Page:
“Better is the end of a thing than the beginning thereof…” –Ecclesiastes 7:8
Some of the smartest people I knew in high school didn’t share the characteristics that are normally expected of ‘smart’ people. They didn’t earn good grades, and many of them in fact were high school dropouts. More often than not these were the ‘stoner’ class of people, and spent a good portion of their time in the dark alleys and remote locations of the high school campus. Based only on the outward appearance it was easy to judge these people, as their dark clothing, slicked back hair, and generally unkempt appearances seemed to defy all social norms. However conversing with some of these people revealed that their behavior and manner of dress was really a response to the evils they perceived in society, and the vanity they perceived in life.
Whereas other students spent the majority of their time and efforts mastering the subject material before them, these spent the majority of their time considering the more important questions of life and death. While most people either fail to consider or ignore the reality of death until their last moments, these were fixed on the reality of death before them, and couldn’t find the motivation to participate in a shallow system that focused only on the attainment of material wealth. Having considered all possible paths that life could take them, the end result was always guaranteed - the material possessions that they worked for their entire lives would not buy them happiness, and this final realization would only be followed by death itself. Having foresight of the cruel path that lay ahead of them, these found solace only in the mind altering drugs that would dim their consciousness to the emptiness of reality.
King Solomon of ancient Israel was also aware of this painful paradox that is called life, and having realized the emptiness of it all wrote in his later years, “…Wherefore I praised the dead which are already dead more than the living which are yet alive.”-Ecclesiastes 4:2 Solomon, unlike any other person lived his life as an experiment to determine what the very best path to follow was. You could say that he thoroughly explored opposite ends of the spectrum in the way of lifestyle choices - both as the ‘workaholic’ who spends all of their energy obtaining material goods, and as the ‘stoner’ who spends all of their energy seeking temporal pleasures. Both options Solomon found to be concluded bitterly with death. The ‘workaholic’ was not even able to enjoy what he labored for all of his life, and upon death someone else would inherit all he labored for. The ‘stoner’ would only enjoy pleasure for a season, until his once youthful frame would no longer be able to enjoy pleasure - afflicted with the pains of old age, and upon death face the judgment of God. (Ecclesiastes 11:9)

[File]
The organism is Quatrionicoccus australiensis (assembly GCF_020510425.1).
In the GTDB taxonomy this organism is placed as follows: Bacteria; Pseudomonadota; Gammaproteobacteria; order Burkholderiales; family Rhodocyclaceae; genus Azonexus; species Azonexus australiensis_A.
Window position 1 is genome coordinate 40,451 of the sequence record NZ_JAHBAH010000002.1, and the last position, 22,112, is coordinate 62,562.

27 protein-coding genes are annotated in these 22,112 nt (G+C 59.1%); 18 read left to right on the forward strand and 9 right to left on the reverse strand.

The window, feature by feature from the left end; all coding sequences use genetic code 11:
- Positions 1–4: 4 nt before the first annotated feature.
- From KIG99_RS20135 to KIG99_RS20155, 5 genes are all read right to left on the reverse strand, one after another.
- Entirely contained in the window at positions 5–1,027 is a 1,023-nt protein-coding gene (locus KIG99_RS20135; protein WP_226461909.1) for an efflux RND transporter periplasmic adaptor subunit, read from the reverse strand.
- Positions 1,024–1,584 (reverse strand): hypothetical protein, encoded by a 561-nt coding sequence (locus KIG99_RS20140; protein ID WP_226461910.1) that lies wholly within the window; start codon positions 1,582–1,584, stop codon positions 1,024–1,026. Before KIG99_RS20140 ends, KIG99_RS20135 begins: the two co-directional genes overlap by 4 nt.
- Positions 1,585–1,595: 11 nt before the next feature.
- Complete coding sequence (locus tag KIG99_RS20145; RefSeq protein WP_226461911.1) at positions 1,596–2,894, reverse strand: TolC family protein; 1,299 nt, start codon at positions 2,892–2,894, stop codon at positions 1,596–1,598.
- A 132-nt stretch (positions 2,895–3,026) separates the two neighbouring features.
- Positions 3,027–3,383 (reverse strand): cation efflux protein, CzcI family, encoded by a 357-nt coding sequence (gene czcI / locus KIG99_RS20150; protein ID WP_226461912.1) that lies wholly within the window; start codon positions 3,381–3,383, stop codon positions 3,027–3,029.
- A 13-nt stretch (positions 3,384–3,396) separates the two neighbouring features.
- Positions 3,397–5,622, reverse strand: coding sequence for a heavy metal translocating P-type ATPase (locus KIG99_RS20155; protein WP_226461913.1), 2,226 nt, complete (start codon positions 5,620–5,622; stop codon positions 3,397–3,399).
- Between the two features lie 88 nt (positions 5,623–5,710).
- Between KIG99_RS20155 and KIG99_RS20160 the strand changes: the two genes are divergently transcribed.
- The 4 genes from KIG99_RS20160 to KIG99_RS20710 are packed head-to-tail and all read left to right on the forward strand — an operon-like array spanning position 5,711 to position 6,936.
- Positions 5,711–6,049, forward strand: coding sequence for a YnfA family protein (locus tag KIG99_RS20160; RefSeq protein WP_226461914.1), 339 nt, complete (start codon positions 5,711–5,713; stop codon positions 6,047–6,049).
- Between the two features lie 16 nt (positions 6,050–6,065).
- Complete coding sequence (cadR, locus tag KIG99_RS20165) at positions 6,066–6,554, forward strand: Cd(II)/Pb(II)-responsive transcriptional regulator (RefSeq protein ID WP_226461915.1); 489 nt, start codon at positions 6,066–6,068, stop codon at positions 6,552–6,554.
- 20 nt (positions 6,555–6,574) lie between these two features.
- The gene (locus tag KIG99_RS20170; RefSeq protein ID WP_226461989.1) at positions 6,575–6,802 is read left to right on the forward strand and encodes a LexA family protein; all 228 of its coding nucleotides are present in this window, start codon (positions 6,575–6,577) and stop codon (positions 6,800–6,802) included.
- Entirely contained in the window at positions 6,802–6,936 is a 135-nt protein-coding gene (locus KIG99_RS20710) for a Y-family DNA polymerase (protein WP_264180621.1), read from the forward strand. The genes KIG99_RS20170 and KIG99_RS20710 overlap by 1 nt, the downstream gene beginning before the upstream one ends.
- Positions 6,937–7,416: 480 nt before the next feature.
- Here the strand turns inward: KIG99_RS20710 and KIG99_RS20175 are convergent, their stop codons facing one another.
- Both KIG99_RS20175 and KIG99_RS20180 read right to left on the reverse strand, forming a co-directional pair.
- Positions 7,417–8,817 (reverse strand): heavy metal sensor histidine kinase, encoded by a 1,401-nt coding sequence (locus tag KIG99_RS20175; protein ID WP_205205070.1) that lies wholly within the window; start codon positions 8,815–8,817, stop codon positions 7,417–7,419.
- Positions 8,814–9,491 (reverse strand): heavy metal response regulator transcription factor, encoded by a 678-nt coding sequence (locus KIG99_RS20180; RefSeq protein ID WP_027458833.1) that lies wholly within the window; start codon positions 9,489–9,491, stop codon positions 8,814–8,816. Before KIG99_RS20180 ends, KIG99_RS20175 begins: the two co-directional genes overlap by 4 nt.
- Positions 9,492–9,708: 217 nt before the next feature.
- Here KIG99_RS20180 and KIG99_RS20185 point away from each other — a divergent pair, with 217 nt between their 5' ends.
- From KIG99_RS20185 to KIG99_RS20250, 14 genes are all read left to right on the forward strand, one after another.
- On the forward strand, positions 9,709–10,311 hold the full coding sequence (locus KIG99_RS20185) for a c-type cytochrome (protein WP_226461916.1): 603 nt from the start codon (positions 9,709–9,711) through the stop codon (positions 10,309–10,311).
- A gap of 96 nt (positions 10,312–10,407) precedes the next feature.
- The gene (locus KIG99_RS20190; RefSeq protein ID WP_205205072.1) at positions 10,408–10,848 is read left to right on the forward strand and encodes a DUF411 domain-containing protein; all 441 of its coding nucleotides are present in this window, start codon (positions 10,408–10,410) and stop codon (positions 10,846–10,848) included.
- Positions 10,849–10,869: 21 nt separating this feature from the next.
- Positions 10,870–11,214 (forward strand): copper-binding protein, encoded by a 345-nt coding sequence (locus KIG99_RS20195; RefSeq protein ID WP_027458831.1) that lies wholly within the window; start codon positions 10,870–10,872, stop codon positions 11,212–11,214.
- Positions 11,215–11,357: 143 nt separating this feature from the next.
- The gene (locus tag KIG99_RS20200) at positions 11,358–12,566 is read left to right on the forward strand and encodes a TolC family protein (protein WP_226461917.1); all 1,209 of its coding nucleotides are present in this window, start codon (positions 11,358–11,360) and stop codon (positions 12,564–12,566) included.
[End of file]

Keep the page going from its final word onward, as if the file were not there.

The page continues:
In light of the emptiness of both extreme modes of living, what did Solomon determine was the best way to live? On the surface Solomon concludes that the best way to live is a hybrid between both extremes, that a person be able to enjoy the fruits of their labor. In this mode of living, the ultimate end of life is not obtaining material goods or experiencing pleasure, but a balanced life of work and recreation. More importantly however, Solomon concludes that the entire purpose of our existence on earth is to, “Fear God, and keep his commandments: for this is the whole duty of man.”-Ecclesiastes 12:13 Because death is the ultimate conclusion of all our lives, this should be our greatest priority.
If we follow Solomon’s wisdom, the purpose of our lives will ultimately be to serve others. Jesus summed all the commandments of God into one principle, “You shall love your neighbor as yourself.”-Matthew 22:39. Our purpose on earth is to love others! Solomon recognized this when he said, “There is one alone, and not a second; yes, he has neither child nor brother: yet is there no end to all his labor; neither is his eye satisfied with riches; neither does he say, For whom do I labor, and bereave my soul of good? This is also vanity, and a sore travail.”-Ecclesiastes 4:8 In the end our lives will not be measured by the degree to which we have served ourselves, but the degree to which we have served others.
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